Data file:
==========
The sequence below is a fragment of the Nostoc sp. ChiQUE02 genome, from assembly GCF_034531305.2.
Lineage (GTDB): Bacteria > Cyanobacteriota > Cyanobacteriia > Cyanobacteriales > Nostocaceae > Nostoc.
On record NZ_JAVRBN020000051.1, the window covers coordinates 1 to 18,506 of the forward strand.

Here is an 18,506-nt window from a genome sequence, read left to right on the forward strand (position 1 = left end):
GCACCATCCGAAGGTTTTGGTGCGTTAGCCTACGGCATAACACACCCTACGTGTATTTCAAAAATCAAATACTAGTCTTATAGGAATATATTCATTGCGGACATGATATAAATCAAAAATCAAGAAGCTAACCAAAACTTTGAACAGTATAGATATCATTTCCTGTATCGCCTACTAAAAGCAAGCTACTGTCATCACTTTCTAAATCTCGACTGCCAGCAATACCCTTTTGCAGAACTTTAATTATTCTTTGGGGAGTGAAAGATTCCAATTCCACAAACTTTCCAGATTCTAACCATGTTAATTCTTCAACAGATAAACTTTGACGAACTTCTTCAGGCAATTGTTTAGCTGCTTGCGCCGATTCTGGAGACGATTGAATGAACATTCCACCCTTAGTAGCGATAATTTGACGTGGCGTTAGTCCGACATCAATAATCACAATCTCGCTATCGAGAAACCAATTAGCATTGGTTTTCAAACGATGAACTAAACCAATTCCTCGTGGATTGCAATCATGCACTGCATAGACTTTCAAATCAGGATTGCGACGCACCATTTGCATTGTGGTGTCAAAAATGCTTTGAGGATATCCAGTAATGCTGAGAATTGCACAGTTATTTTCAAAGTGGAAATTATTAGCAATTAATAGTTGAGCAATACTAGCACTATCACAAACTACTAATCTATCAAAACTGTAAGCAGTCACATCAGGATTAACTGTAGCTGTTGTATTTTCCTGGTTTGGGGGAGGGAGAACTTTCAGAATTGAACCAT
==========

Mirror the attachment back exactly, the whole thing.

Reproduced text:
The sequence below is a fragment of the Nostoc sp. ChiQUE02 genome, from assembly GCF_034531305.2.
Lineage (GTDB): Bacteria > Cyanobacteriota > Cyanobacteriia > Cyanobacteriales > Nostocaceae > Nostoc.
On record NZ_JAVRBN020000051.1, the window covers coordinates 1 to 18,506 of the forward strand.

Here is an 18,506-nt window from a genome sequence, read left to right on the forward strand (position 1 = left end):
GCACCATCCGAAGGTTTTGGTGCGTTAGCCTACGGCATAACACACCCTACGTGTATTTCAAAAATCAAATACTAGTCTTATAGGAATATATTCATTGCGGACATGATATAAATCAAAAATCAAGAAGCTAACCAAAACTTTGAACAGTATAGATATCATTTCCTGTATCGCCTACTAAAAGCAAGCTACTGTCATCACTTTCTAAATCTCGACTGCCAGCAATACCCTTTTGCAGAACTTTAATTATTCTTTGGGGAGTGAAAGATTCCAATTCCACAAACTTTCCAGATTCTAACCATGTTAATTCTTCAACAGATAAACTTTGACGAACTTCTTCAGGCAATTGTTTAGCTGCTTGCGCCGATTCTGGAGACGATTGAATGAACATTCCACCCTTAGTAGCGATAATTTGACGTGGCGTTAGTCCGACATCAATAATCACAATCTCGCTATCGAGAAACCAATTAGCATTGGTTTTCAAACGATGAACTAAACCAATTCCTCGTGGATTGCAATCATGCACTGCATAGACTTTCAAATCAGGATTGCGACGCACCATTTGCATTGTGGTGTCAAAAATGCTTTGAGGATATCCAGTAATGCTGAGAATTGCACAGTTATTTTCAAAGTGGAAATTATTAGCAATTAATAGTTGAGCAATACTAGCACTATCACAAACTACTAATCTATCAAAACTGTAAGCAGTCACATCAGGATTAACTGTAGCTGTTGTATTTTCCTGGTTTGGGGGAGGGAGAACTTTCAGAATTGAACCAT